Umbra on recycling profitability
My friend has the notion that recycling programs lose money. Where does this come from? I can imagine situations where that could be the case, but in most cities there seems to be plenty of material being recycled to justify the collection infrastructure, etc. And surely there are markets for more recycled content than we currently produce. Why does the myth persist that recycling doesn’t make sense? And are there items that don’t pay for themselves?
Cities promote and support recycling programs for two reasons: public demand and financial good sense. (In special, hippie-filled cities like mine, Seattle, recycling programs also meet municipal sustainability goals, but that’s kinda unusual.) If a recycling program fits those criteria, then the program as a whole will make sense.
It’s not that easy to pick the financial aspect out from the public-demand aspect. If your friend needs an example, simply point him or her to New York City, which in 2002 cut its recycling program in an attempt to reduce secondhand smoke in bars — no, no. Actually, Mayor Mike Bloomberg (R) cut the curbside recycling program in an attempt to ameliorate the city’s budget woes. Lo and behold, now the recycling program is slowly being reinstated. Stuffing the landfill didn’t save Bloomberg the $40 million he expected, although the debate on whether the program loses money continues. Public demand, however, has helped force bins back onto curbsides in the Big Apple.
The persistence of the recycling-doesn’t-make-sense myth is perplexing. We don’t have that same concern over garbage programs; when was the last time you argued with someone about whether city trash hauling should be continued? But as we’ll see over the course of this column (and others), people are highly suspicious of their local recycling programs. The myths circulate freely: that it’s all just thrown away, that there’s no market for products, that it’s a hoax. There’s a lot of suspicion, and a lot of indignation. Ignorance of the recycling process may breed these urban legends.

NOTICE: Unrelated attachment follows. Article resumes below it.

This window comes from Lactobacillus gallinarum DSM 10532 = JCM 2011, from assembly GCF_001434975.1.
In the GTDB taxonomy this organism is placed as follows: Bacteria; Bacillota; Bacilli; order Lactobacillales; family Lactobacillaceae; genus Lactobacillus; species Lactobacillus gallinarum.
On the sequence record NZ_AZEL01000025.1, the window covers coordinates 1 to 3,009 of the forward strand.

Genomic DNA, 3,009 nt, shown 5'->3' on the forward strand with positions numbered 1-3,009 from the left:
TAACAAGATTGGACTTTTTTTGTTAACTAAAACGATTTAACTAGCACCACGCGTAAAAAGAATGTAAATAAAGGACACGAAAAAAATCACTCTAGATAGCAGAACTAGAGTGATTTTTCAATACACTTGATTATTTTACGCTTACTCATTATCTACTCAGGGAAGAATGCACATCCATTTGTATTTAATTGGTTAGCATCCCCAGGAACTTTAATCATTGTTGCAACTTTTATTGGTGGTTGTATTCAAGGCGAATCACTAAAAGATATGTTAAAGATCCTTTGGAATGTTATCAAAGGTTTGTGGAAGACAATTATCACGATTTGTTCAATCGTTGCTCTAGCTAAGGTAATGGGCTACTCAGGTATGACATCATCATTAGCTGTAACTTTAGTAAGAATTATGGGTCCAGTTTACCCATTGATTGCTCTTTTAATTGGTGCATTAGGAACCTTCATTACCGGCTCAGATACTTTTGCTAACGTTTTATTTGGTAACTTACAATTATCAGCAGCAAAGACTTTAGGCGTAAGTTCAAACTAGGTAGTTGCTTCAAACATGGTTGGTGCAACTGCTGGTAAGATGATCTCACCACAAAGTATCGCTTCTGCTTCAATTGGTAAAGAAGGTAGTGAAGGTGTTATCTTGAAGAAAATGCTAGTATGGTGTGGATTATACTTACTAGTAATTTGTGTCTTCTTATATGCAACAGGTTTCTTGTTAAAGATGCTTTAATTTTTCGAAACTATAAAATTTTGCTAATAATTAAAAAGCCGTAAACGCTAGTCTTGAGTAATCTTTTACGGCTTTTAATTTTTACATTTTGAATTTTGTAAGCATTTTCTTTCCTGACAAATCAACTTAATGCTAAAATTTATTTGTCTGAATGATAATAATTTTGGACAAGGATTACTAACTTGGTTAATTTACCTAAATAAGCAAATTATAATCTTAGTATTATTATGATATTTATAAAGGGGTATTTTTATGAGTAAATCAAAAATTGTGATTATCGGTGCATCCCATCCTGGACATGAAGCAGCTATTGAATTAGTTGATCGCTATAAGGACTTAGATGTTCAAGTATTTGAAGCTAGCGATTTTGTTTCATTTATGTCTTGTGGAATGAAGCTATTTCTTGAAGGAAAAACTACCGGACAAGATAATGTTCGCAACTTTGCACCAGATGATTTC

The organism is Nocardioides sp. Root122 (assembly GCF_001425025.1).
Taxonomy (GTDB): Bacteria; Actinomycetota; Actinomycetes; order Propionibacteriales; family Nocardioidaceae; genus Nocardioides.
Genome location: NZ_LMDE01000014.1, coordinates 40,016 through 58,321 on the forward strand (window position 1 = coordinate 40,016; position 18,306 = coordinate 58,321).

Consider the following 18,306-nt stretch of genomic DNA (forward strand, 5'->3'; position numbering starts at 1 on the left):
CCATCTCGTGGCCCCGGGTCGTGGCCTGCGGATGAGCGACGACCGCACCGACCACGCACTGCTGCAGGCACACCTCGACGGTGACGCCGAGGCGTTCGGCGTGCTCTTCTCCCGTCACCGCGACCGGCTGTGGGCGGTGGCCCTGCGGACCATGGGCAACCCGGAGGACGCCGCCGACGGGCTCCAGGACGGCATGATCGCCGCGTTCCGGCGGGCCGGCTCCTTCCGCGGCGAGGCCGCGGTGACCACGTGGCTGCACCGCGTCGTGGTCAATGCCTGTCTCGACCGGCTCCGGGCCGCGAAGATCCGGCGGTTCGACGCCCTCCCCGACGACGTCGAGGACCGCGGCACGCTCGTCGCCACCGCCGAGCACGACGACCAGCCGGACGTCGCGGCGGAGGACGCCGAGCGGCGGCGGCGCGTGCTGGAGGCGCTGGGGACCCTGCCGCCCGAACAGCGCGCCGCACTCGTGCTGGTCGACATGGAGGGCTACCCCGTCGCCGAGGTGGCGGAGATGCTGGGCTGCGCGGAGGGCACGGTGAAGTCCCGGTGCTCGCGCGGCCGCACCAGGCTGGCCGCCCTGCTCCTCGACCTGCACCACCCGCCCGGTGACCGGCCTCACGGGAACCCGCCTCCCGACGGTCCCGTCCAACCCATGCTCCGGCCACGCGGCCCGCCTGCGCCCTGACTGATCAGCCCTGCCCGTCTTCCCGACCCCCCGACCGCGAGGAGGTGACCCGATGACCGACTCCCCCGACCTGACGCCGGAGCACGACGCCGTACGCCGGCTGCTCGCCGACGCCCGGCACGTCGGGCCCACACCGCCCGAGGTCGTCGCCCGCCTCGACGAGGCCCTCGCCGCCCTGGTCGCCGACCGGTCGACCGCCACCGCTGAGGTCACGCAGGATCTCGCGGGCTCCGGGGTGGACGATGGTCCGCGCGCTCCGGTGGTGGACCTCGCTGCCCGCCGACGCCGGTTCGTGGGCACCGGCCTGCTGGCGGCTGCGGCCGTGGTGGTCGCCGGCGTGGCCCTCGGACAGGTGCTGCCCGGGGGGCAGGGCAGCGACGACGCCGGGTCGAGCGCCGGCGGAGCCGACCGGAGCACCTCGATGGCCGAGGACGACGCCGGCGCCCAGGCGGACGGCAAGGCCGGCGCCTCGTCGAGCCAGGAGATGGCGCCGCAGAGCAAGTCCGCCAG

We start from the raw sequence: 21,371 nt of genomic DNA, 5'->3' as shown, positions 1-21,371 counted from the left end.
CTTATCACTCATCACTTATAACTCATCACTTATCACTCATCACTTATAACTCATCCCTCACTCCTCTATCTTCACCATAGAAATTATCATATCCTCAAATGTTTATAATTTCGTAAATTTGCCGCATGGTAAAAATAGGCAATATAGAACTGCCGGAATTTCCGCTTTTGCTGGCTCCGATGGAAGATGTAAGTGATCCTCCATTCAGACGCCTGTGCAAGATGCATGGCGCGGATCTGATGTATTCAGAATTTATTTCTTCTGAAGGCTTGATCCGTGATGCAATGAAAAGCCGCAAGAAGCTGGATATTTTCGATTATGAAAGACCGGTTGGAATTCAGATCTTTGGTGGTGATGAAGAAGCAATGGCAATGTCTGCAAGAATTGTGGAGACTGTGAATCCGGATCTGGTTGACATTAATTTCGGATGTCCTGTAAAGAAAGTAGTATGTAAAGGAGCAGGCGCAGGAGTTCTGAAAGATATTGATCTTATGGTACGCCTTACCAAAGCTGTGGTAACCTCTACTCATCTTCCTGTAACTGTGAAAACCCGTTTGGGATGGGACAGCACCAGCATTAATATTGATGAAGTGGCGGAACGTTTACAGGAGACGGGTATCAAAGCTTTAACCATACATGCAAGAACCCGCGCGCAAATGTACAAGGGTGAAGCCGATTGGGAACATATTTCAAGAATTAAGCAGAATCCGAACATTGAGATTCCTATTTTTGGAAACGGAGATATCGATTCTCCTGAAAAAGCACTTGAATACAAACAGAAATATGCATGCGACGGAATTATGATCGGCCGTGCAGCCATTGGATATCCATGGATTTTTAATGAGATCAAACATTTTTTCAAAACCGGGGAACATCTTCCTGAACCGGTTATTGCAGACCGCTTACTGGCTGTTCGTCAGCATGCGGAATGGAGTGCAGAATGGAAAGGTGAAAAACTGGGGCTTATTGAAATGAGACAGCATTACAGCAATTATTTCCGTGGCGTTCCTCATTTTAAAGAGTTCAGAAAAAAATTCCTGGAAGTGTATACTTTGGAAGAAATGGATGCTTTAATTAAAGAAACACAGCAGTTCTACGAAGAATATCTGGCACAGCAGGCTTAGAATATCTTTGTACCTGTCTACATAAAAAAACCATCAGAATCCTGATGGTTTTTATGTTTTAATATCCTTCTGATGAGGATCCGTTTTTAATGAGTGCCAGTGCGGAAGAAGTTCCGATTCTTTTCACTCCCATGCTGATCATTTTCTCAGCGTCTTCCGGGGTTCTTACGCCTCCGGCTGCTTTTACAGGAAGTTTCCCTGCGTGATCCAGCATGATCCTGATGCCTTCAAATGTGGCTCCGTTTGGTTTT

Photo: King County.
The economics of recycling programs vary widely across the country. Land is stunningly expensive in my county — landfill expenses are high and landfill “tip fees” reflect this. (Yes, the fee for tipping things into a landfill is apparently called the “tip fee.”) In Nevada, tip fees may not be so high. The design of the recycling system also affects the cost. If a trucker picks up three separate containers at each house, that costs more than picking up a single can of trash. If you haul your own recyclables to the recycling center, that costs Trashville very little.
As you may deduce, it is quite possible that a recycling program costs a city more than its trash program. Does this mean the recycling program doesn’t make sense? No — recycling makes sense, for reasons you can read about in my other recycling columns.
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